If you believed Moses, you would believe me, for he wrote about me.  But if you do not believe what he wrote, how will you believe what I say?  John 5:46-47

Jesus didn’t address the issue of homosexuality directly, at least, not in the record of his preaching and teaching in the New Testament.  It is referenced in the Old Testament law, including Leviticus 18, among a whole list of sexual sins.  The argument against using this particular reference is that in the church today, we don’t literally follow the laws in Leviticus.  Yes, we do accept the principles that are found there, but we don’t execute unbelievers, or tear houses down because of mildew, or consider it a crime to wear clothing made from more than one kind of cloth.

Homosexual behavior is also referenced in the New Testament, most notably by the Apostle Paul, in Romans 1.  There is some disagreement over his use of the term “arsenokoites” in the passage, though in the context of the passage, the meaning seems pretty clear.  However, these are the words of the apostle Paul, and not Jesus, and therefore, at least goes the argument, they don’t constitute a conclusive doctrine on the subject.  Jesus himself didn’t address the issue, and that speaks volumes about whether or not homosexuality is sinful, and requires repentance and forgiveness like adultery, or other sexual sins do.

Jesus didn’t address a lot of issues.  However, his teaching is very clear, and the principles he taught are illustrated by parables and examples.   Of particular note are his words recorded in Matthew 5-7, in a body of teaching known as the Sermon on the Mount, in which he states that the purpose of his coming was to fulfill the law, and in which he lays out an interpretation that took the law out of the hands of those who had modified and adjusted it with tradition, and put it back into the realm of self-evaluation and soul freedom.   And the biggest change that he brought, the most radical shift in the practice of the Jewish faith as it had developed and evolved since the Babylonian Captivity, comes in that particular record of his words, most notably those statements which begin with, “You have heard that it was said…” and ended with “but I say unto you…”  But he never abolished the law, and in fact, he showed his acceptance of its principles, while at the same time going to a sacrificial death on the cross to pay its penalties on behalf of everyone else.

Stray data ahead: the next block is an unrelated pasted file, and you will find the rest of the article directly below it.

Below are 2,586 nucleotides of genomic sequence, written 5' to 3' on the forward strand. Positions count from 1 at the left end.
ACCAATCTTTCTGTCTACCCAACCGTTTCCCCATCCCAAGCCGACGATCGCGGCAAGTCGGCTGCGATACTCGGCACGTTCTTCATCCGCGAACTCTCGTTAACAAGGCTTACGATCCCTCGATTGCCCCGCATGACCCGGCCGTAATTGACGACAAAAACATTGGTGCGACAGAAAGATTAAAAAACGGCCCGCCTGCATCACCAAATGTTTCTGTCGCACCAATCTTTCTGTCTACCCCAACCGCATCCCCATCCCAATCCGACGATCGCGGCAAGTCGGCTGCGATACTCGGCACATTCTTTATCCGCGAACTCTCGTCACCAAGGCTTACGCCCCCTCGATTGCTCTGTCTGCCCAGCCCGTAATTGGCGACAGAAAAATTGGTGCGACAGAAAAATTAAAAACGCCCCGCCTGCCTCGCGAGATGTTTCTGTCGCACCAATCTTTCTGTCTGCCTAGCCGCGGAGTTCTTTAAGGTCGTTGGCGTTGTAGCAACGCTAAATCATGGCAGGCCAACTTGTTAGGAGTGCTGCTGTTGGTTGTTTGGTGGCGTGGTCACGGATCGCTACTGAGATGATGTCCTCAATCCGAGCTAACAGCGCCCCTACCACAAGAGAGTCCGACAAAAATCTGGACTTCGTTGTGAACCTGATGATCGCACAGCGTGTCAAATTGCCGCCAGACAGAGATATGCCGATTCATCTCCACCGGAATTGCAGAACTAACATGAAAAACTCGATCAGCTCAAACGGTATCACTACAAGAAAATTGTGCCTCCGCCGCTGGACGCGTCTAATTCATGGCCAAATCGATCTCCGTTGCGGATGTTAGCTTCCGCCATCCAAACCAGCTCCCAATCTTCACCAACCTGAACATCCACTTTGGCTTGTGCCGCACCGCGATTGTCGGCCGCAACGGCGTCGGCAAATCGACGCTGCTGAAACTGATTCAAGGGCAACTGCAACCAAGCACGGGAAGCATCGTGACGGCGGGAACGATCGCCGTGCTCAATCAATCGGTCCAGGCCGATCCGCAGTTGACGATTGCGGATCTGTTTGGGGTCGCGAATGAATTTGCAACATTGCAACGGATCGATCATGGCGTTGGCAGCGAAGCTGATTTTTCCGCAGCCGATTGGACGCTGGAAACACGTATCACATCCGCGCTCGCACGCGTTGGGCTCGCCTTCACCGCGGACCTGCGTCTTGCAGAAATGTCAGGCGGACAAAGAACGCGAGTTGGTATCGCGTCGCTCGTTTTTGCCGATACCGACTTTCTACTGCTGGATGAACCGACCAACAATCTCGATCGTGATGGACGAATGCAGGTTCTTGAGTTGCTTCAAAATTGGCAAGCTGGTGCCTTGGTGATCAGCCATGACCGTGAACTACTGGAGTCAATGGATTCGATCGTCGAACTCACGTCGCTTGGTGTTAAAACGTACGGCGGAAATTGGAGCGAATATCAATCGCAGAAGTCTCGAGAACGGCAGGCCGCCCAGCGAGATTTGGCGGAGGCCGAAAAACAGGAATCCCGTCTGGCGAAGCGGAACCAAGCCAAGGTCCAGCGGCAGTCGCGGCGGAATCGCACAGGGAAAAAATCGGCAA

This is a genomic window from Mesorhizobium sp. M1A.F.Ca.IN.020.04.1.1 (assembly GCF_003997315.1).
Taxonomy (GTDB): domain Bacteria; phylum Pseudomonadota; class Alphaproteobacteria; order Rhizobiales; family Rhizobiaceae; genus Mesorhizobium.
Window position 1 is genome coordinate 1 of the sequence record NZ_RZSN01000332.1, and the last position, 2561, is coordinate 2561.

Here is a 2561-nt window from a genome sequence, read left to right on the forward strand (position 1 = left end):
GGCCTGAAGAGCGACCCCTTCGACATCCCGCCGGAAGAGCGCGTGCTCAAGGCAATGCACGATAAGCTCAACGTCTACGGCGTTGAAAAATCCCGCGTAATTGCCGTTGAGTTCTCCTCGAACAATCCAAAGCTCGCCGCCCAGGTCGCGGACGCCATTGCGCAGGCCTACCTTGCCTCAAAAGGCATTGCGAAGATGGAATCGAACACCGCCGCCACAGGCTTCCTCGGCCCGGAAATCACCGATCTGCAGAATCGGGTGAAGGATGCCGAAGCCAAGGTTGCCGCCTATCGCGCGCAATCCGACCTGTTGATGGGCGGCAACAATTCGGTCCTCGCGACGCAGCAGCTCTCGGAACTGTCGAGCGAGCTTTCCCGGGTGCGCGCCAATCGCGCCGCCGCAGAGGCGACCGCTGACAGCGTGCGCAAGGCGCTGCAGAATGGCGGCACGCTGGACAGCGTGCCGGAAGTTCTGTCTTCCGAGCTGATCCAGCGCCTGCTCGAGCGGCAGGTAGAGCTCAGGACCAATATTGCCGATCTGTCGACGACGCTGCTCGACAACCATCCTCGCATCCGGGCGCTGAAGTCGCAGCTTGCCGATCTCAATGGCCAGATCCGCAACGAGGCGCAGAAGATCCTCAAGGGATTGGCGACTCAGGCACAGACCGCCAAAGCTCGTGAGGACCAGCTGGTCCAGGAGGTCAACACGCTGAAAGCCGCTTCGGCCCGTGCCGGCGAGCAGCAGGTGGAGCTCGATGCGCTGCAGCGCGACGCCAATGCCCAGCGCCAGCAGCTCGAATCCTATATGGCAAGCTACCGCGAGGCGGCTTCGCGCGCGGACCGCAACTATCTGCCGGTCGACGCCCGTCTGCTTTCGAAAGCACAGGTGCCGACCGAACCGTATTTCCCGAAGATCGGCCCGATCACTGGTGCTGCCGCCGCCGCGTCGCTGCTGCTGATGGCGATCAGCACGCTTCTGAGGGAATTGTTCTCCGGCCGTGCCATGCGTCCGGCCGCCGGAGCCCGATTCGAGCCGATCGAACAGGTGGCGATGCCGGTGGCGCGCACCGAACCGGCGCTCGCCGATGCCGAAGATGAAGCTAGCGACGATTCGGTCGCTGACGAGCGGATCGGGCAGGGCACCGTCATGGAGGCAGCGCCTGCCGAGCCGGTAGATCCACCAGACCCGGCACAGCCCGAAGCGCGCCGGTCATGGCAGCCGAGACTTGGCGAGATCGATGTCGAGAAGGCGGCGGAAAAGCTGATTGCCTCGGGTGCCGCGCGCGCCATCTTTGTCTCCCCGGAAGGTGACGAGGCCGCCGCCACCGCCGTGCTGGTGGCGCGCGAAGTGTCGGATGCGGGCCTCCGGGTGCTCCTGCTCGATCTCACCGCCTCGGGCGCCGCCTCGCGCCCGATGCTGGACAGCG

Jesus isn’t silent on the issue of marriage.  In Matthew 19:4-6, he references the book of Genesis, citing a statement supporting the fact that marriage is between a man and a woman.  The context of his remarks are related to a question he was addressing regarding divorce, but that doesn’t change his reference to the Old Testament principle, which he clearly considers authoritative.  No other recorded statement of Jesus would support the claim that he also considers same-gender marriage legitimate.

The New Testament

While it is true that Jesus doesn’t mention homosexuality specifically, that fact doesn’t subtract from the authority of other Biblical authors, who were guided and inspired by the Holy Spirit, and who make statements under that authority.  Paul, who was an Old Testament scholar in his own right, spoke with spiritual authority when he penned the verses of Romans 1, describing and contrasting the wickedness of human unrighteousness with the truth that originates with God.  Romans 1:26 and 27 are specific definitions of depravity related to same-gender sexual activity, described in this passage, while in other places, I Timothy 10, and I Corinthians 6, the Greek word arsenokoites is used, and is translated to generally mean “homosexual.”

Paul’s apostolic authority comes from Jesus, whom he encountered on the road to Damascus.  It’s not contradictory to the teaching of Jesus, and who better than Paul would have an understanding of the Old Testament scripture and of Jesus’ interpretation of the role of the law in Christian faith?

What did Jesus Think?